Family caregivers are unsung heroes. The value of family caregiving, not only in terms of physical and emotional support, but also in dollars, is astonishing. At least 44 million Americans provide care for an elderly family member, essentially making up the backbone of long-term care. Are they appreciated? Most would answer that question with an unequivocal no. Here are just a few overlooked contributions of family caregivers.
1. The Cost of Family Caregiving
According to the AARP, family caregivers provide an average of 1,080 hours of care per year at an average value of $9.63 per hour. Do caregivers see these wages? Never. In fact, they are losing money.
69 percent of caregivers report experiencing stress as they struggle to cover caregiving expenses. On average they contribute $6,000 of their personal funds each year towards the costs of eldercare. If they are a long-distance caregiver, that figure increases to $9,000 annually.
Most caregivers are forced to cut back hours at work, refuse promotions that would mean raises, and dip into retirement funds in order to cover costs of caregiving. They are also leaving the workforce earlier, losing an average of $115,900 in lost wages, $137,980 in Social Security benefits, and $50,000 in pension benefits.
It’s interesting to note that many caregivers go completely unrecognized. Sometimes labeled “invisible caregivers,” as many as 1.4 million caregiving children are omitted from most caregiver research.
2. Further Financial Implications
The contributions from family caregivers are not only the foundation of our country’s long-term care system, but a vital component of the United States economy. If they earned wages, family caregivers would collectively cost the U.S. economy between $375 and 450 billion each year.
According to the AARP, what family caregivers don’t get paid is more than four times what Medicaid spent nationally on both health and long-term care services in 2009, and is more than the total sales of all combined Wal-Mart stores of the same year.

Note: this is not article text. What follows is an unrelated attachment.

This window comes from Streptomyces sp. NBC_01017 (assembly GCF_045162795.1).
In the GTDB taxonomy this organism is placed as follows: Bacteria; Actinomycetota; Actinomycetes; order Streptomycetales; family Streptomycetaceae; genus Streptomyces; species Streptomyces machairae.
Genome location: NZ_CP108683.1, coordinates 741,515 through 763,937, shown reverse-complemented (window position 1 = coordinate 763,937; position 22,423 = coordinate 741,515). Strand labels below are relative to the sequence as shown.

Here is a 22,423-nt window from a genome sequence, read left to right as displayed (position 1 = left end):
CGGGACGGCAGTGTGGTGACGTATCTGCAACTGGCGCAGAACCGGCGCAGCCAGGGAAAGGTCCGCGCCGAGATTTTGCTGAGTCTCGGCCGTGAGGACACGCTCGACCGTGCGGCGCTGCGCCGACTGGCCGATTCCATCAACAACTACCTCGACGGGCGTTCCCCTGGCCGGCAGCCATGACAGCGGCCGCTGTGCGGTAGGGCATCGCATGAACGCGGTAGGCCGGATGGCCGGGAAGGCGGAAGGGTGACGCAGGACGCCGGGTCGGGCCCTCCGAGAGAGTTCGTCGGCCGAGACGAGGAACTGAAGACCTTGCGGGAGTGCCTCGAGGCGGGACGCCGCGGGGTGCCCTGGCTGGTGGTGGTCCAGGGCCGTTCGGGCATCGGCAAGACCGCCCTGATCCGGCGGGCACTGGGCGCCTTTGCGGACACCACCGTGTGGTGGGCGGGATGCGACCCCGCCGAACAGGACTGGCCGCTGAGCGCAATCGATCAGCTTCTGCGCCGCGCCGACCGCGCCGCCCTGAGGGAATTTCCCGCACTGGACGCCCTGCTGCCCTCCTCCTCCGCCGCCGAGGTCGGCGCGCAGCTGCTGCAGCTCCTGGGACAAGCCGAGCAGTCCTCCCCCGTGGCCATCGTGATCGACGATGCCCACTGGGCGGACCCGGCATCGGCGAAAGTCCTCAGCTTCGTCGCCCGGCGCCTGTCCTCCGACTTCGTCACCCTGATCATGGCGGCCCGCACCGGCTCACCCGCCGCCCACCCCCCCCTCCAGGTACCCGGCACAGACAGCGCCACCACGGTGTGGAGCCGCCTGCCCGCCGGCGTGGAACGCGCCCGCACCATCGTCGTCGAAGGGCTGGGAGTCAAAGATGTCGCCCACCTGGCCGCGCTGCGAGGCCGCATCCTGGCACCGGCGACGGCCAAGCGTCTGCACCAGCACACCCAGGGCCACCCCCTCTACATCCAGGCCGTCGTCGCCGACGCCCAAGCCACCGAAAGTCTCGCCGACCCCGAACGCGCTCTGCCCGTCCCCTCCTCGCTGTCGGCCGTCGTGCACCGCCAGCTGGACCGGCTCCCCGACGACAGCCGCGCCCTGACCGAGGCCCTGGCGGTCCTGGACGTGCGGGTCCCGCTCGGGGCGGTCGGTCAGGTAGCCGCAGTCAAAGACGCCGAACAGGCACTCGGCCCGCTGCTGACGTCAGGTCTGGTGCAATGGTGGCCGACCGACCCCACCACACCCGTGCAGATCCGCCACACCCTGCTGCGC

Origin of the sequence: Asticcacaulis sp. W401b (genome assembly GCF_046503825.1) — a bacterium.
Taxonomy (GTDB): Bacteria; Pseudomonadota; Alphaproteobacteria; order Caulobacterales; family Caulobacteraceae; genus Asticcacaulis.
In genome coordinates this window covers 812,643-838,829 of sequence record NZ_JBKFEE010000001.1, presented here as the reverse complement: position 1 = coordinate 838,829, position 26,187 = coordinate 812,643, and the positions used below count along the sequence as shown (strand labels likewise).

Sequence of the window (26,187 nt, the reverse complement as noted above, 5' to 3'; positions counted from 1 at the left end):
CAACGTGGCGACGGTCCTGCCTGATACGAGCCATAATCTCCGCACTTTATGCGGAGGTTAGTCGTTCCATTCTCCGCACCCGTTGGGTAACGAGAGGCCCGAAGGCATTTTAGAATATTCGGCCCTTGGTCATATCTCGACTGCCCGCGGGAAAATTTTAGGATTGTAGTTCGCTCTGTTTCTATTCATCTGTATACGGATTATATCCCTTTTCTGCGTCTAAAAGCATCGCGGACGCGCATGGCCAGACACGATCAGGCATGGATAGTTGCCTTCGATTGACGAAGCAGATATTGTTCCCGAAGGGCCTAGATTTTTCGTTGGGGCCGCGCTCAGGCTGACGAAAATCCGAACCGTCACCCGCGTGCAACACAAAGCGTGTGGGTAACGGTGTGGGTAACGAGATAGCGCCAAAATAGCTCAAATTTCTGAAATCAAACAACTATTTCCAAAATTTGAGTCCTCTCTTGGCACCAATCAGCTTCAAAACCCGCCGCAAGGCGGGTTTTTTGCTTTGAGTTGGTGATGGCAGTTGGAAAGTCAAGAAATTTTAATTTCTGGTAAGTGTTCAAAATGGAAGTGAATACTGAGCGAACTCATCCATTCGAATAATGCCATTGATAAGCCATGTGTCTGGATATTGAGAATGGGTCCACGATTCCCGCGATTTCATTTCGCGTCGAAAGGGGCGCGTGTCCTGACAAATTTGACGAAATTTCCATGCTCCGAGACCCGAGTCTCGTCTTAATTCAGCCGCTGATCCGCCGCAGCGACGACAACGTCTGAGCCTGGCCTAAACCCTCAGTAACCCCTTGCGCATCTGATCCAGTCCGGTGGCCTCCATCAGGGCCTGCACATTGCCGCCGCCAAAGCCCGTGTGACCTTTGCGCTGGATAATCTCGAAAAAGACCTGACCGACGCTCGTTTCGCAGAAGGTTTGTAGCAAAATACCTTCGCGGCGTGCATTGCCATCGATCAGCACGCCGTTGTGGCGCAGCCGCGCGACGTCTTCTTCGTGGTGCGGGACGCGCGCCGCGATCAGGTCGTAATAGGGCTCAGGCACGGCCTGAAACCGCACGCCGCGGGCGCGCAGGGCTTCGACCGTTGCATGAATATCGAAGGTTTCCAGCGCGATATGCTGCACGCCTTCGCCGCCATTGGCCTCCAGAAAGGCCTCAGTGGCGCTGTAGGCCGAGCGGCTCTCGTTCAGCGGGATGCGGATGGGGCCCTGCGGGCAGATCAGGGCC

Significantly, family caregivers are devoting at least 20 hours on average to their caregiving duties, often while still working a full-time job and caring for their own families.
3. How the Government Benefits
Helen Waite, executive director of Ardent Manor Inc., an adult-day care center, said government agencies and the health care agency would be in dire straits if it weren’t for family caregivers. “Their sacrifice is immense,” she says, adding, “They have basically given up their social lives and personal lives.” Others agree that if the government had to pay for the services provided by family caregivers, our nation’s entire long-term care system would collapse.
Obviously, family caregivers fill quite a void. If it was left up to government agencies to fill that void, our nation’s seniors would certainly suffer. Their services also save the government from having to dole more money to nursing homes and other care facilities.
Rather than receiving support for their incredible sacrifices, budget cuts from state governments are creating an even heavier burden upon the shoulders of family caregivers.
4. Caregivers Keep Seniors at Home
Everyone agrees that seniors fare better when they are allowed to age in place at home, rather than be placed in a care facility. Thanks to our family caregivers, more seniors are able to do so. Susan Reinhard of the AARP says family caregivers play a critical role in improving the quality of life for aging relatives and help reduce the use of nursing homes and hospitals. At the same time, they are being asked to deal with more complex medical issues because of shorter hospital stays.
It’s easy to see how caregivers can get overwhelmed with their numerous responsibilities. Technology such as ClearCare’s homecare software has been instrumental in helping many family caregivers get the assistance they need. If you question how you’re going to cope with family caregiving, let ClearCare be the answer.